Chef Gautier Made it Hot Before it Was Cool Kelly Hensel | August 2013, Volume 67, No.8

CULINARY POINT OF VIEW

Chef Jacques Gautier: Brooklyn, NY

In this new column and series—Culinary Point of View—we interview a different chef every month to discover the latest in culinary trends and foodservice experience. For the debut, we talked with Jacques Gautier, Chef and Owner of Palo Santo and Fort Reno in Brooklyn, N.Y. Drawing his influence from Caribbean family roots and his extensive travels, Gautier is able to create Latin Market dishes for Palo Santo that maintain their original essence, but are infused with a new take on ingredients, technique, and presentation. Palo Santo is in its seventh year of operation, and Fort Reno—his new barbeque joint down the street—is in its second year, giving Chef Gautier a solid foothold in Brooklyn’s thriving dining scene.

Here’s an excerpt from the interview with Chef Gautier. (View the full interivew online here)

Q: During the recession, did you experience any kind of pullback from visitors to your restaurant, Palo Santo?

A: Oh, yeah, everybody did. People spend less money during hard times. We have done the same number of covers [number of diners served] but with a lower check average.

Q: Is that starting to come back for you guys or are you still kind of in a lull?

A: No, it hasn’t. We have just found ways to adapt. We’ve taken more private parties. We have also cut back on expenses and done a little more PR. So, we are getting a few more people in the chairs in different ways.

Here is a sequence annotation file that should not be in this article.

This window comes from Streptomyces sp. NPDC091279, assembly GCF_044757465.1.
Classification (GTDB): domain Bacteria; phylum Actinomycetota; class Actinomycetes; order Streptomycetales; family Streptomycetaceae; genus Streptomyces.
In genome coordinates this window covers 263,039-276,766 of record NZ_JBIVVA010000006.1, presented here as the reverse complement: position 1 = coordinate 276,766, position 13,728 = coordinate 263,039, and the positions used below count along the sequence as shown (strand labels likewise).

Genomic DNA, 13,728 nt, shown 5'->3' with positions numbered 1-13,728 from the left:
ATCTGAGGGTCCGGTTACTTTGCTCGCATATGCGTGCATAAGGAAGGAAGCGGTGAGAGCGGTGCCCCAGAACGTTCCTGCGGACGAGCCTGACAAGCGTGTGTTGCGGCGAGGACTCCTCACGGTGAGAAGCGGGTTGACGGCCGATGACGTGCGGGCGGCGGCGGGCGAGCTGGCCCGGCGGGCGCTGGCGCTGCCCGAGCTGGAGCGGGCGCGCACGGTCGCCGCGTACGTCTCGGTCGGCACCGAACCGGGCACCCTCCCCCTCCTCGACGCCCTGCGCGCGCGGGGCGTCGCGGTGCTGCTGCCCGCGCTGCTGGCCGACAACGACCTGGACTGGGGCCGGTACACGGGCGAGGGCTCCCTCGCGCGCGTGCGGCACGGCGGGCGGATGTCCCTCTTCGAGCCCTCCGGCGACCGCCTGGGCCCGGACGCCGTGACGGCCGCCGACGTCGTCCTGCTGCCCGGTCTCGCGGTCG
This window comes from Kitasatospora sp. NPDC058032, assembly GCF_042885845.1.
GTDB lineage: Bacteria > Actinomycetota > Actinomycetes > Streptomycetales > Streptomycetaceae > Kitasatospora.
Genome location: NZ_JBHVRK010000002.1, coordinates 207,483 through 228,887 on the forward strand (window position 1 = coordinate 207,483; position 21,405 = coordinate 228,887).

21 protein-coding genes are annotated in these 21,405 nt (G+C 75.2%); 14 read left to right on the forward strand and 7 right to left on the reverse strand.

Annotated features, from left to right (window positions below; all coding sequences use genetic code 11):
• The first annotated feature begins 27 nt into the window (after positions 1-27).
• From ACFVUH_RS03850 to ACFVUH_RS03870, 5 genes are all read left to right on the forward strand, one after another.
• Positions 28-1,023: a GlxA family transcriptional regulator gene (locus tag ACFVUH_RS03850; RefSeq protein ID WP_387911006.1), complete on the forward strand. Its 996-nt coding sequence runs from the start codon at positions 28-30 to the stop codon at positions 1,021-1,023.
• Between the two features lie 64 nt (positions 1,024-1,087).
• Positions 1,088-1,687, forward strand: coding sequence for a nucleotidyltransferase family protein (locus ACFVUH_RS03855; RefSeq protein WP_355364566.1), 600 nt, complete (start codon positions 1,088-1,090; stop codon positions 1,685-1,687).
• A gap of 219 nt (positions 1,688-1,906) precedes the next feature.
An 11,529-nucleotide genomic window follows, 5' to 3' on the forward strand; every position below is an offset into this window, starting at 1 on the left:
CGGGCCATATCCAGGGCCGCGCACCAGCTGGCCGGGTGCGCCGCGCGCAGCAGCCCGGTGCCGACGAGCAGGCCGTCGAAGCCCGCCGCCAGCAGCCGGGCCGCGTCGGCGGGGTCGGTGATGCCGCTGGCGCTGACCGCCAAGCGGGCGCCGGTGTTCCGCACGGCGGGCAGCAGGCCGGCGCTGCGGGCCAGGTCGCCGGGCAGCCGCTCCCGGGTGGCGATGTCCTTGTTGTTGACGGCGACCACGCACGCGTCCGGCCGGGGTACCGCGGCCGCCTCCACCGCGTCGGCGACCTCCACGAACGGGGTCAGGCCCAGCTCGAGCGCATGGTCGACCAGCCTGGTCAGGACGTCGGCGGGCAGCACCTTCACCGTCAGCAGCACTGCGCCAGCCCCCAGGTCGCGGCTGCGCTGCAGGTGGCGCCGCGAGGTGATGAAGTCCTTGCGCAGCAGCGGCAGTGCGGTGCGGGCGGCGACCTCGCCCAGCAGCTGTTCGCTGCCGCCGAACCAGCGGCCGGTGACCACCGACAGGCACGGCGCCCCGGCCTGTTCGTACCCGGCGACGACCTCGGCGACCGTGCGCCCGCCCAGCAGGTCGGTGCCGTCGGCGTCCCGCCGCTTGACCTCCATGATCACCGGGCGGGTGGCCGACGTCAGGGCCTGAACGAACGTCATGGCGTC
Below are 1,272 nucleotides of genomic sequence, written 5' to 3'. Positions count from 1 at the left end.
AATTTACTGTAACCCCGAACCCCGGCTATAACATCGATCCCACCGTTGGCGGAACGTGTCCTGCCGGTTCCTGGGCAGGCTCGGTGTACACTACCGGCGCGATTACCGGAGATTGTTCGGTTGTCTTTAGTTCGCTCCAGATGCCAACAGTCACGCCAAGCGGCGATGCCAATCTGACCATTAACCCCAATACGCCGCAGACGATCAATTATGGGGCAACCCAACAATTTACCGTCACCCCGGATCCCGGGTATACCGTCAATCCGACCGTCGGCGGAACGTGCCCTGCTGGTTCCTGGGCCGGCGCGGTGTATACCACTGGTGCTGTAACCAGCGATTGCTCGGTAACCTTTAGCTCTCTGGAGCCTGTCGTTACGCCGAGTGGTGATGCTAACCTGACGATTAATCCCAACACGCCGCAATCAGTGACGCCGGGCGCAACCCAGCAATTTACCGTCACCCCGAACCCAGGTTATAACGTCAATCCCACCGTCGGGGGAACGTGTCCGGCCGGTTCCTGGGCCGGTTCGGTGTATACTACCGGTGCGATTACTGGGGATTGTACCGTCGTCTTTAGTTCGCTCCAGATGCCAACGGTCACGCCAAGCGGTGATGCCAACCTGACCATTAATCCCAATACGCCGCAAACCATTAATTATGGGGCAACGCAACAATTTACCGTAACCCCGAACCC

Q: Let’s talk about the Latin cuisine that you serve at Palo Santo. Obviously you’ve got that in your heritage, your background. Can you talk a little bit about how you refi ned what Palo Santo serves?

A: Sure. My dad’s from the Caribbean and I have family as far as Puerto Rico and the Dominican Republic. And I traveled a lot. The cuisine that we cook at Palo Santo could probably be described as eclectic Latin, Latin market cooking, or pan Latin— that’s what it’s kind of ended up being labeled as. We take a little bit of influence from all over Latin America and the Caribbean.

Q: I’ve read that you also work with N.Y. City school kids. What kind of activities do you do with them?

A: I have a rooftop garden at Palo Santo and I take in classes of public school kids up to see the rooftop garden. And we have posted field trips at Palo Santo with public school kids.

Q: What kind of response do you get from kids when you talk to them about food and nutrition and where their food comes from?

A: Everything just seems so new for them. Like I said, we have a rooftop garden, and last year I took a few classes of high school kids up to our rooftop garden. It’s just a very, very small kind of miniature urban farm and for the majority of them it was the only time they’d ever seen food being grown. They grew up in the city; they didn’t grow up on farms, and so if nobody ever took them out to Long Island or upstate to see a farm, then they never would’ve seen that, and it’s not present in our public school system. Food is just something so important, but yet the production of it is almost forgotten.

 

Kelly HenselKelly Hensel
is Senior Digital Editor of Food Technology magazine
(khensel@ift.org).

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